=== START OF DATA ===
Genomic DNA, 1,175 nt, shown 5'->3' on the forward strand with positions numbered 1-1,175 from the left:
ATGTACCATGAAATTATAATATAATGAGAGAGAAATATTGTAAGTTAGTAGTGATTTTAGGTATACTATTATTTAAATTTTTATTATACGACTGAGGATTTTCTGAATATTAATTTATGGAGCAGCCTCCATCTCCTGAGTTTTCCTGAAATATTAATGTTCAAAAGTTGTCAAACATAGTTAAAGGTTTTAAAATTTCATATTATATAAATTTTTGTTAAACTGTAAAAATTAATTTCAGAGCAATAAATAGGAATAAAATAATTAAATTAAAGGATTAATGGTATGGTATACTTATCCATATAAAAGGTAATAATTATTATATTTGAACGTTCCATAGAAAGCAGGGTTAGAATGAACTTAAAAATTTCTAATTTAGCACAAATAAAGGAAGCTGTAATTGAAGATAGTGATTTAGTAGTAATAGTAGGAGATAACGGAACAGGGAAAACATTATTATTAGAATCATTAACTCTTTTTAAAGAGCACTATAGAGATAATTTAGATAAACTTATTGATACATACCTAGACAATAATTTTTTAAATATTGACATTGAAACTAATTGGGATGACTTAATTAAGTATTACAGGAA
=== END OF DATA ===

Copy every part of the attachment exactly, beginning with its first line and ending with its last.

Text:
Genomic DNA, 1,175 nt, shown 5'->3' on the forward strand with positions numbered 1-1,175 from the left:
ATGTACCATGAAATTATAATATAATGAGAGAGAAATATTGTAAGTTAGTAGTGATTTTAGGTATACTATTATTTAAATTTTTATTATACGACTGAGGATTTTCTGAATATTAATTTATGGAGCAGCCTCCATCTCCTGAGTTTTCCTGAAATATTAATGTTCAAAAGTTGTCAAACATAGTTAAAGGTTTTAAAATTTCATATTATATAAATTTTTGTTAAACTGTAAAAATTAATTTCAGAGCAATAAATAGGAATAAAATAATTAAATTAAAGGATTAATGGTATGGTATACTTATCCATATAAAAGGTAATAATTATTATATTTGAACGTTCCATAGAAAGCAGGGTTAGAATGAACTTAAAAATTTCTAATTTAGCACAAATAAAGGAAGCTGTAATTGAAGATAGTGATTTAGTAGTAATAGTAGGAGATAACGGAACAGGGAAAACATTATTATTAGAATCATTAACTCTTTTTAAAGAGCACTATAGAGATAATTTAGATAAACTTATTGATACATACCTAGACAATAATTTTTTAAATATTGACATTGAAACTAATTGGGATGACTTAATTAAGTATTACAGGAA